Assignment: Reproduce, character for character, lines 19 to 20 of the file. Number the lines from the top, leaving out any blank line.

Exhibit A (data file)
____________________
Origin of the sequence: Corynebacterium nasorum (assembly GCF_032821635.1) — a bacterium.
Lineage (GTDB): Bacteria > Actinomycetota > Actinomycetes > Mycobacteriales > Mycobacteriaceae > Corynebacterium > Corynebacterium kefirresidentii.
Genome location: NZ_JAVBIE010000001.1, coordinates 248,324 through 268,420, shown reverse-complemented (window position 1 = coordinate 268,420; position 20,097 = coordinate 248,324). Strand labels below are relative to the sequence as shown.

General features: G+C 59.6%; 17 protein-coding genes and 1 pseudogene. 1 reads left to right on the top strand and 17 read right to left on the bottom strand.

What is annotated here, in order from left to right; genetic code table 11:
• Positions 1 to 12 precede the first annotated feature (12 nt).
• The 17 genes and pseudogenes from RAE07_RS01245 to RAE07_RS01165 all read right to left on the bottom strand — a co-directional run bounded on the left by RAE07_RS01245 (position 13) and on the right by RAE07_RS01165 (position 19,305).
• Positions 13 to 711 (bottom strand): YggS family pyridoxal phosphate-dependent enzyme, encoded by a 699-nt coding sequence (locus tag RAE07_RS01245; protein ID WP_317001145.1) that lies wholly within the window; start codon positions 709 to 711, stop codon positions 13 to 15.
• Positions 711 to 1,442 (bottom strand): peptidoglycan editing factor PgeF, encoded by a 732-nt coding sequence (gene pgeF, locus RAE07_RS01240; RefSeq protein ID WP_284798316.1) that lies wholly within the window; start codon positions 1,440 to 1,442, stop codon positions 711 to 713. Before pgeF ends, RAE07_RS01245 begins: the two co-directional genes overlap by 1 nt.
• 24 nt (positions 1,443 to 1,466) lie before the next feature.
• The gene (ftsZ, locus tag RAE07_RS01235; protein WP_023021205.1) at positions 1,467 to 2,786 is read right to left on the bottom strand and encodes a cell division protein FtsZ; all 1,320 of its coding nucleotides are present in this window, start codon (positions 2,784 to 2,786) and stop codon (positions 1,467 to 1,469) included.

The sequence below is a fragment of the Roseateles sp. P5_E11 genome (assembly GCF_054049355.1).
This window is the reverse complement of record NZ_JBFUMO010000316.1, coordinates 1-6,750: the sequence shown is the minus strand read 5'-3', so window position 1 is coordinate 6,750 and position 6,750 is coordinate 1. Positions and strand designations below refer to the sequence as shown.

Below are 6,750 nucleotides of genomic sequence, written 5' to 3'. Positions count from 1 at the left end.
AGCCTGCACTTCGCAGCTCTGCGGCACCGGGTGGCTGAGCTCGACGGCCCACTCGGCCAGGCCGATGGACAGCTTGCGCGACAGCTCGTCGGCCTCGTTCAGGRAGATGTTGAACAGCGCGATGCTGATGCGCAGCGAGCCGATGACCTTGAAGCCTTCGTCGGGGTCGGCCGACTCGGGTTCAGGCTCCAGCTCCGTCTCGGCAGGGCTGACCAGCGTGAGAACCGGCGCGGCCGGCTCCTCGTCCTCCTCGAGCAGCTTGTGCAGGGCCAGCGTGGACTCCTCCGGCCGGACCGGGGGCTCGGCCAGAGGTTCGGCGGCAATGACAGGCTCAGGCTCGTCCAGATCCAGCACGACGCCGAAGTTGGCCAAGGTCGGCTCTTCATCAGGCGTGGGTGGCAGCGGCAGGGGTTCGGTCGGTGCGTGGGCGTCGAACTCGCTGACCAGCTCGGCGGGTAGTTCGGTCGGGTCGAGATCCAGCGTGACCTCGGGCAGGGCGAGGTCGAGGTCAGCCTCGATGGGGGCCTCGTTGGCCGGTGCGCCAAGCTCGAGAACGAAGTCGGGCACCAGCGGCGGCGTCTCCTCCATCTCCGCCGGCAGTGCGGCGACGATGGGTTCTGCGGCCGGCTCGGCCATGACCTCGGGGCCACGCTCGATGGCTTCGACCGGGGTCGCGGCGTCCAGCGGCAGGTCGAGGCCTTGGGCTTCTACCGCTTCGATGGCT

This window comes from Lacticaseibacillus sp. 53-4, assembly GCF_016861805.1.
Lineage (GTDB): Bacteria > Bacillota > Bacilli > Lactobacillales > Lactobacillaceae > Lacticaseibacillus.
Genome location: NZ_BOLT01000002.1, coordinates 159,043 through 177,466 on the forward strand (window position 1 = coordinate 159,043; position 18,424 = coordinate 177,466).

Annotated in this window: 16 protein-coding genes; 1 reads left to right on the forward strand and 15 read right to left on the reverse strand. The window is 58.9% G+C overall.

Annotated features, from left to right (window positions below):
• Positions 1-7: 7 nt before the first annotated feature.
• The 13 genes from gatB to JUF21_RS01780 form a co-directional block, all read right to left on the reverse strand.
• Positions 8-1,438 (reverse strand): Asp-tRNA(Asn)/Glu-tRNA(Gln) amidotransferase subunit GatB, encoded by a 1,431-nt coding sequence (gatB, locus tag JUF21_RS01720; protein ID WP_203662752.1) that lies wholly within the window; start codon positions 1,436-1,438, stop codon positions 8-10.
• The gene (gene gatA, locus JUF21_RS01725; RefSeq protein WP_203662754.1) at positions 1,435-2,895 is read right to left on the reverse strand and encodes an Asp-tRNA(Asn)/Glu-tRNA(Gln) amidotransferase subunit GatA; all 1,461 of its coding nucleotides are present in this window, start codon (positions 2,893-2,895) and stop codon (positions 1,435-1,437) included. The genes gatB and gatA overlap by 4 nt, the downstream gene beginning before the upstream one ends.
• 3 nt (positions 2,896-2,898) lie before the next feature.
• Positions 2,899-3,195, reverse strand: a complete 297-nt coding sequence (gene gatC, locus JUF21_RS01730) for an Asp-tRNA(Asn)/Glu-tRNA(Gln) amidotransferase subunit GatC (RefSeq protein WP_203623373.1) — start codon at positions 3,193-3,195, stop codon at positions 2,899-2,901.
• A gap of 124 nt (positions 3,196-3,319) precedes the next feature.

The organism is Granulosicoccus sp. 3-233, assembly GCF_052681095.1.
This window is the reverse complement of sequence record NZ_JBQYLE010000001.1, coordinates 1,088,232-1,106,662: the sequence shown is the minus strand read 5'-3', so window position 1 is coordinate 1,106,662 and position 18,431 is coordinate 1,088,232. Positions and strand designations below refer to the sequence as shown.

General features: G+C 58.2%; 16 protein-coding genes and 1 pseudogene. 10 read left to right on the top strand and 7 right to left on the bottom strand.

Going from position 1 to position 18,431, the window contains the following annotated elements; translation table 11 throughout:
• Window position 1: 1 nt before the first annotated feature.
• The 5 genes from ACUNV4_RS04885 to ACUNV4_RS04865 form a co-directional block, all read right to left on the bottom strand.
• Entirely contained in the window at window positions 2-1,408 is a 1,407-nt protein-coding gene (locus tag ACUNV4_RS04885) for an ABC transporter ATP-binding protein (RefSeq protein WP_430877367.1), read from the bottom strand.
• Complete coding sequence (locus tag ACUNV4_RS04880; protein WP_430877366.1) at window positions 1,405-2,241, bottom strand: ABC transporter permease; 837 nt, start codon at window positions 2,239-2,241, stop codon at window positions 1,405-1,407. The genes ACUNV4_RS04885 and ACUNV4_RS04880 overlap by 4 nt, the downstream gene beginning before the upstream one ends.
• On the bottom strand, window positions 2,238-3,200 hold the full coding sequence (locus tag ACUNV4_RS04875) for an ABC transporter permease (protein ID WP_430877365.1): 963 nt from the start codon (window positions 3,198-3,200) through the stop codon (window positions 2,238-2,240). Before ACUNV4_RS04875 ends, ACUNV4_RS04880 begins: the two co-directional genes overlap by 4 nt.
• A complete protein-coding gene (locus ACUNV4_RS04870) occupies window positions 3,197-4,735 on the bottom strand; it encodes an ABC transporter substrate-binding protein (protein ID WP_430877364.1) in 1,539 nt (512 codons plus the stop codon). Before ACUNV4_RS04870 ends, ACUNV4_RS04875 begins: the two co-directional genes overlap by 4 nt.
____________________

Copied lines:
Annotated in this window: 16 protein-coding genes; 1 reads left to right on the forward strand and 15 read right to left on the reverse strand. The window is 58.9% G+C overall.

Annotated features, from left to right (window positions below):